Fears over the new Snooper’s charter are growing, as a revision of the proposal expands the powers that the police would have to look at people’s online data, should the bill get passed.
The revised Investigatory Powers Bill, to give it its official name, was published on Tuesday and has worried many people. The Bill has had a convoluted past, being put off and blocked by some parties and political figures for its controversial threat to privacy.
This latest version will extend the powers of the public authorities to access people’s internet history and gain access to smartphones.
It means that data regarding people’s use of the internet will be stored for up to a year before it gets deleted, and will be available in this time, assuming the correct permissions and warrants are granted to the investigators.
This bill, is, however, an update on what has previously been suggested but blocked. It will supposedly involve more privacy safeguards than was suggested before.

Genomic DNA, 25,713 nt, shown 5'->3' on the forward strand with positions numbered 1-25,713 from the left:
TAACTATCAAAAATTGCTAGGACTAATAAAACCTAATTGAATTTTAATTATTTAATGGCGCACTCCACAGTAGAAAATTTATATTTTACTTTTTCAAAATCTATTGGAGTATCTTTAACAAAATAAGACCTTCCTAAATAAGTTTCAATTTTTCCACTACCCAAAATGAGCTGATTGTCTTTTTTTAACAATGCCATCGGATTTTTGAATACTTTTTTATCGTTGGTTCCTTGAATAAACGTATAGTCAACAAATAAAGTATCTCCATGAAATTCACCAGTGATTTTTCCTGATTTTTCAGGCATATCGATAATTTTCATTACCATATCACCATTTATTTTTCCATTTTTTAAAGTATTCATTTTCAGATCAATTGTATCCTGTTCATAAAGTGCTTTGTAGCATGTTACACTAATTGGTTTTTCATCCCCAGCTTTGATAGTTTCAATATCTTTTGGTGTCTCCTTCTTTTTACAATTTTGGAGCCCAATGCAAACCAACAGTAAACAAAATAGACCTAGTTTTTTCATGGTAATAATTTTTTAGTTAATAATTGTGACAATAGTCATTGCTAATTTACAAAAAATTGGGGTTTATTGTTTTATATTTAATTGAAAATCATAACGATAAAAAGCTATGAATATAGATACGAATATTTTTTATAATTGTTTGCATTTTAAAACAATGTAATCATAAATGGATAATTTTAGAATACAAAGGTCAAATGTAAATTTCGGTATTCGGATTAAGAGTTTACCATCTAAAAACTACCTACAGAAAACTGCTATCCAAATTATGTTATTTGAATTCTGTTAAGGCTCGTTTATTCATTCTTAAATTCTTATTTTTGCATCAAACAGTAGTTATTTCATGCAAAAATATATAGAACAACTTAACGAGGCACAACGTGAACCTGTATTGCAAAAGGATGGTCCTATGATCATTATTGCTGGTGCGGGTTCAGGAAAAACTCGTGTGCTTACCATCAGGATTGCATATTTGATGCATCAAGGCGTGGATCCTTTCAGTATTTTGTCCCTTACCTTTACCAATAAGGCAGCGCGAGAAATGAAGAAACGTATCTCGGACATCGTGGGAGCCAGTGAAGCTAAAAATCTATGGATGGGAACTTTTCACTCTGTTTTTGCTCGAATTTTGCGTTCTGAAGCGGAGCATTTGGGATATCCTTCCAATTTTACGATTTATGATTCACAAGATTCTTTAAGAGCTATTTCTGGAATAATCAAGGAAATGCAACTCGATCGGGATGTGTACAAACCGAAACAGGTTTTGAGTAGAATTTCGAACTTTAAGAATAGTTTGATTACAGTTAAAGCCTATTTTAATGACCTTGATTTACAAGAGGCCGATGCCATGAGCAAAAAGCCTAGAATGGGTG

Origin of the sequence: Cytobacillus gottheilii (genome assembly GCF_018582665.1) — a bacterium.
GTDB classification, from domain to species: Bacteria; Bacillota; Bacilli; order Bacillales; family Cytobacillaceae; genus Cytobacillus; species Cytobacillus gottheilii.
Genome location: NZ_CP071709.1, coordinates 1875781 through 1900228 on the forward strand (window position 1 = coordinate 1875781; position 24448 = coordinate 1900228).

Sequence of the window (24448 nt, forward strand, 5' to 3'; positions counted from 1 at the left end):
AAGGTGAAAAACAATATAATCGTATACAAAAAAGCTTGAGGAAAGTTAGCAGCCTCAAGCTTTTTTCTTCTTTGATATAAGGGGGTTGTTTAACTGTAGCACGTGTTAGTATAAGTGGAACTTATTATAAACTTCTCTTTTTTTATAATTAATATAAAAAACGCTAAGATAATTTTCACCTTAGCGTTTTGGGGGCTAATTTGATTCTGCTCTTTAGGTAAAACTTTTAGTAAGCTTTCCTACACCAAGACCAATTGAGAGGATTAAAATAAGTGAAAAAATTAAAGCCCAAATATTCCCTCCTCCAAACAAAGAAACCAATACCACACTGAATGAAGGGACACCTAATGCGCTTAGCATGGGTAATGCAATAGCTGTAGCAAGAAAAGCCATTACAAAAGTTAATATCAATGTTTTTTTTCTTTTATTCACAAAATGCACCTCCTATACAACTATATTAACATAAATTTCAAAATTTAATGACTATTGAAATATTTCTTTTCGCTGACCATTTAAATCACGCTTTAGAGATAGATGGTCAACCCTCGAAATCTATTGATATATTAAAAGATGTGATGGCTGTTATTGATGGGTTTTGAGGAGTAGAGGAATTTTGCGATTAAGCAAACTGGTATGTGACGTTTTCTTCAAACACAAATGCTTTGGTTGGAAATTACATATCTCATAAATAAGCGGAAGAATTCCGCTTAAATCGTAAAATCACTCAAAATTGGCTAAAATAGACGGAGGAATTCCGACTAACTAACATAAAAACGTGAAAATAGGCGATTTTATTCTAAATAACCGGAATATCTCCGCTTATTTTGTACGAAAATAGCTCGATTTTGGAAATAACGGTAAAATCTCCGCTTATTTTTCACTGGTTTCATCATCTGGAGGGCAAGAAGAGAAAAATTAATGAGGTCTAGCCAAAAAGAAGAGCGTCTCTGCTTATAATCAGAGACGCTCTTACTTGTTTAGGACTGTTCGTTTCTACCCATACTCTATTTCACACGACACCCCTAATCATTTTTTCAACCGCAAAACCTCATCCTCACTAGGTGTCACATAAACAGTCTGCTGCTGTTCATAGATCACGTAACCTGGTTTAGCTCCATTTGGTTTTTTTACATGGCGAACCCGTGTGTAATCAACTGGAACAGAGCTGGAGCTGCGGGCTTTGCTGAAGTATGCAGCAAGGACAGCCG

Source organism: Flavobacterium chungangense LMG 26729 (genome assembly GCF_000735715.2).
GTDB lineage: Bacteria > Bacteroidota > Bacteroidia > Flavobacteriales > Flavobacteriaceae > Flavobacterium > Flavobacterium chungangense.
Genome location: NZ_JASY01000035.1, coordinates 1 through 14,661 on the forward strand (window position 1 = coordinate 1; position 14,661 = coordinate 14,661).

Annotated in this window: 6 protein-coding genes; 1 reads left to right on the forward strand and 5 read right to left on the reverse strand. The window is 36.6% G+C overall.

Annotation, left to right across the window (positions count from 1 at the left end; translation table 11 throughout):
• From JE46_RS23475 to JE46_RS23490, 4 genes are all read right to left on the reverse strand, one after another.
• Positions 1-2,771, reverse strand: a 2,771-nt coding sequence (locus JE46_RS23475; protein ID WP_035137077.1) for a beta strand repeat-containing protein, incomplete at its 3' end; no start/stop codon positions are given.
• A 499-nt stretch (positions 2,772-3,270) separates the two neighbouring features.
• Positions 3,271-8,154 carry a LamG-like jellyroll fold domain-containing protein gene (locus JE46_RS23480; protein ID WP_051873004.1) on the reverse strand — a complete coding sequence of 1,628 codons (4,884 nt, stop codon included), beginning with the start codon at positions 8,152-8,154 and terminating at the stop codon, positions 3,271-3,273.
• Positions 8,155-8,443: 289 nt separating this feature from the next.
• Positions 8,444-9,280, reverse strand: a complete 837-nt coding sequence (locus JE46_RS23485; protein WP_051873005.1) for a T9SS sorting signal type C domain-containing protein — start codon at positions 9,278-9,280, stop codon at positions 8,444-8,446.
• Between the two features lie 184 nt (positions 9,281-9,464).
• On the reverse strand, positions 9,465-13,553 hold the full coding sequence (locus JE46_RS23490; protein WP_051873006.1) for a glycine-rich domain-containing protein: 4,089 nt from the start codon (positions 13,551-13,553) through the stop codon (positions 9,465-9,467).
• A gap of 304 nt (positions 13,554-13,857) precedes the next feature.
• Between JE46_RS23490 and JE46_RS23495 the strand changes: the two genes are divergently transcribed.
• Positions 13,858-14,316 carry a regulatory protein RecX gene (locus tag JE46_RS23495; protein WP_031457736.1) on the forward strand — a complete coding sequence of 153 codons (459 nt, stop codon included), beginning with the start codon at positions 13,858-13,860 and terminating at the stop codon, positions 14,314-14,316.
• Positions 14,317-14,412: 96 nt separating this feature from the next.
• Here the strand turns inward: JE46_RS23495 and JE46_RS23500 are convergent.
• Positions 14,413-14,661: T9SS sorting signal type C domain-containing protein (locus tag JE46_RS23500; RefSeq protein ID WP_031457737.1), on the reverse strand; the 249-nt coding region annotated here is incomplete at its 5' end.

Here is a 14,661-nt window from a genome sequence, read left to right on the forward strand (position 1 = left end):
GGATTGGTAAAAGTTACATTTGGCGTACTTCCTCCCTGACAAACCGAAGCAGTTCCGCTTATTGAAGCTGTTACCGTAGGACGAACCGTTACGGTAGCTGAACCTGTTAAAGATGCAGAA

But it raises further concerns about the future of our data and the way in which we use the internet. Our attitudes towards it could change, should there be a cultural shift towards open data.
It has been hard to miss the heated debate between Apple and the FBI in regards to cracking into an iPhone used by one of the St Bernardino shooters, and it is going to set a precedent, whatever the outset is.
With technology playing such an integral part of our lives, even in cases where it isn’t used directly in crime, our uses of it and our data is a useful target for investigators looking into cases. But people also become uncomfortable at the thought of their data and their privacy becoming up-for-grabs.
The bill could start changes across the world, setting a precedent for a complete change in attitude towards data and the ways in which the authorities can access it.